Coconut oil has been dismissed in the past as being unhealthy and bad for the heart, but evidence is beginning to emerge that it may actually have a useful role in the diet.
Why do some online resources state that coconut oil is unhealthy?
If you’ve ever researched ‘healthy oils’ online, then chances are you’ve avoided using coconut oil as a result of what you’ve discovered! It’s true that it sometimes gets listed as an unhealthy oil, but this is usually because either
- the report is talking about refined or hydrogenated coconut oil, which is not as healthy
- the report’s author knows that coconut oil is high in saturated fats and has therefore condemned it to the list of dietary ‘baddies’.
But evidence is growing to support the fact that pure, virgin coconut oil (that has undergone no or very minimal processing) can play a useful part in the diet – and that the saturated fats in coconut oil are very different to those in animal fats and other oils.
This is because coconut oil contains mainly ‘Medium Chain Fatty Acids’, whereas most other oils contain ‘Long Chain Fatty Acids’.
So what’s the difference?
Well, Long Chain Fatty Acids are not easily digested by the body – and are the ones that tend to sneak off to your hips and thighs to settle in for the duration! Whilst this isn’t an immediate concern for your baby, of course, these are the types of fats that should – in the long term – be avoided or kept to a minimum in the diet.
Medium Chain Fatty Acids – like those so abundant in coconut oil – act differently within the body. They are easily digested and a great source of fuel for your baby. As such, they are often used in the formulas provided in hospitals for babies AND adults.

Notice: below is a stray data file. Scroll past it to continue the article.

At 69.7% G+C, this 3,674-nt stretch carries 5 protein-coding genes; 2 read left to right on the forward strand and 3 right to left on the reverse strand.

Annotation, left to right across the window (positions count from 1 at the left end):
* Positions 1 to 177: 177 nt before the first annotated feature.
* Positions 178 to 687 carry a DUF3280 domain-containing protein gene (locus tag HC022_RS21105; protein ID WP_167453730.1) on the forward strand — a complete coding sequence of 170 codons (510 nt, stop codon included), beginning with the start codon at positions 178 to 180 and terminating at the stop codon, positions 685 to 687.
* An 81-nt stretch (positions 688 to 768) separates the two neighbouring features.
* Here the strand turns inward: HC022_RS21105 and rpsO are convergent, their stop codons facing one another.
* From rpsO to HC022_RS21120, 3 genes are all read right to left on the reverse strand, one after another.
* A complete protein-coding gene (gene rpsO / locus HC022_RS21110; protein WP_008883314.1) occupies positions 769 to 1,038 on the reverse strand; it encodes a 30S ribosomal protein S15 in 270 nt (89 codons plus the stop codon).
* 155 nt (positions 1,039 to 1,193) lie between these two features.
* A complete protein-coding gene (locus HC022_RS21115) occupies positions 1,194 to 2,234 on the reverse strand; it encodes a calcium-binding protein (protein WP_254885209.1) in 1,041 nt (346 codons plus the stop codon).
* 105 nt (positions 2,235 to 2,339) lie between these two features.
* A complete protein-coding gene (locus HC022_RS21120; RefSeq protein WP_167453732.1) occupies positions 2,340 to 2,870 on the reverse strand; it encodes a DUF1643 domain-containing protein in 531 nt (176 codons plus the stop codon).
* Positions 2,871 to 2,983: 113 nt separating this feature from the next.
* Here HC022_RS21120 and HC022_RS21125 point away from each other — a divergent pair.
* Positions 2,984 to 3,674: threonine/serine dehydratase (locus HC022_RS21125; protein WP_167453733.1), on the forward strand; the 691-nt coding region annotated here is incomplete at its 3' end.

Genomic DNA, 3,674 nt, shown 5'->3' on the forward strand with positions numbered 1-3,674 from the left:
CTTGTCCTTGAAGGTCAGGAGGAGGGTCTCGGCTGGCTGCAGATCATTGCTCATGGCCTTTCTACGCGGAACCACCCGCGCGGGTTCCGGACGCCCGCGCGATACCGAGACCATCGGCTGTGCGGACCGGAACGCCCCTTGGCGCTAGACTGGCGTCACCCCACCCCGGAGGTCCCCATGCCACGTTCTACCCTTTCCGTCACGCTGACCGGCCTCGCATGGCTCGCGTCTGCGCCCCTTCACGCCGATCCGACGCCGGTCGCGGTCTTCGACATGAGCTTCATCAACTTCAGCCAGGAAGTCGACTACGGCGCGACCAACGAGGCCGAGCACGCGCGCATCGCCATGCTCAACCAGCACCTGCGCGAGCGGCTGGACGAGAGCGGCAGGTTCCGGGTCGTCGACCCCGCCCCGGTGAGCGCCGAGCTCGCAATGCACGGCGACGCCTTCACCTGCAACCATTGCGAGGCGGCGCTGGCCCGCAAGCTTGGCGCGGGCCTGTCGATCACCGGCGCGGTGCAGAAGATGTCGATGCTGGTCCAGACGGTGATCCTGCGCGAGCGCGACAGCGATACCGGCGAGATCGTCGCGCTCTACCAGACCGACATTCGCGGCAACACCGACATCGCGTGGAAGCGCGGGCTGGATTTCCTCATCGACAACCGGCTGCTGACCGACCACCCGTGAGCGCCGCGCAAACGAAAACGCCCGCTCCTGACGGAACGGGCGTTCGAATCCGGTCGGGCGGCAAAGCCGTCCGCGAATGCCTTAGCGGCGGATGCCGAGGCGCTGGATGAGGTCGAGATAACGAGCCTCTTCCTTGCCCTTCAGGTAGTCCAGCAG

Also of interest is the fact that another great source of Medium Chain Fatty Acids is… breast milk!
Breast milk is rich in Lauric acid, the same fatty acid found in coconut oil (source) – and it’s there because, in addition to easily digestible nourishment, it provides immunity against infection.
Our bodies are believed to metabolize the Medium Chain Fatty Acids found in coconut oil (and breast milk) in such a way that the fats are used effectively. Research has shown that – unlike Long Chain Fatty Acids – Medium Chain Fatty Acids are less likely to clog arteries or end up being deposited under the skin in those problem areas!
Furthermore, the Medium Chain Fatty Acids in coconut oil are believed to help with the body’s absorption of vitamins and minerals from other foods. And new studies have shown that they may play a role in the prevention of the development of diabetes.
Using coconut oil in your baby food recipes
Coconut oil has a high melting point. This means that it’s runny at temperatures above 76 degrees F – but at lower temperatures it’s solid. We actually see this in action here in the Bahamas… when we buy coconut oil in the nicely air-conditioned grocery store it’s white and almost solid. But when we get it to our somewhat warmer (!) home, it melts and becomes runny!
Its unique composition stops it becoming rancid as quickly as other oils – some sources say it lasts for up to 2 years, but we’ve never tried keeping it that long! And it doesn’t need refrigerating – in fact, putting it in the fridge will turn it rock hard!
With your doctor’s consent, you may begin using coconut oil when cooking for your baby from 6 months of age. It is NOT considered highly allergenic – although you should introduce it with a food that your baby is already safely enjoying, which will help you gauge if it does cause an allergic reaction or digestive problem.
Because it is stable at high temperatures, it’s suitable for all types of cooking. You can just use it in place of less healthy oils when cooking for your baby, or try using it instead of butter or margarine in baking. Very pure coconut oil has a very light coconut taste and aroma, but not so significant that it alters the end taste of the dish.
Coconut oil is also great for use on the skin!
- Try mixing it with baby’s lotions to protect and nourish his skin.
- Rub a little coconut oil on to baby’s scalp to help remove cradle cap.
- Apply to baby’s bottom if he has diaper rash. Because of its consistency, it’s easy to apply and melts into the skin, providing natural protection and healing.
Pure coconut oil is available at many leading grocery stores, ethnic stores, healthy food stores and online .(advertisement)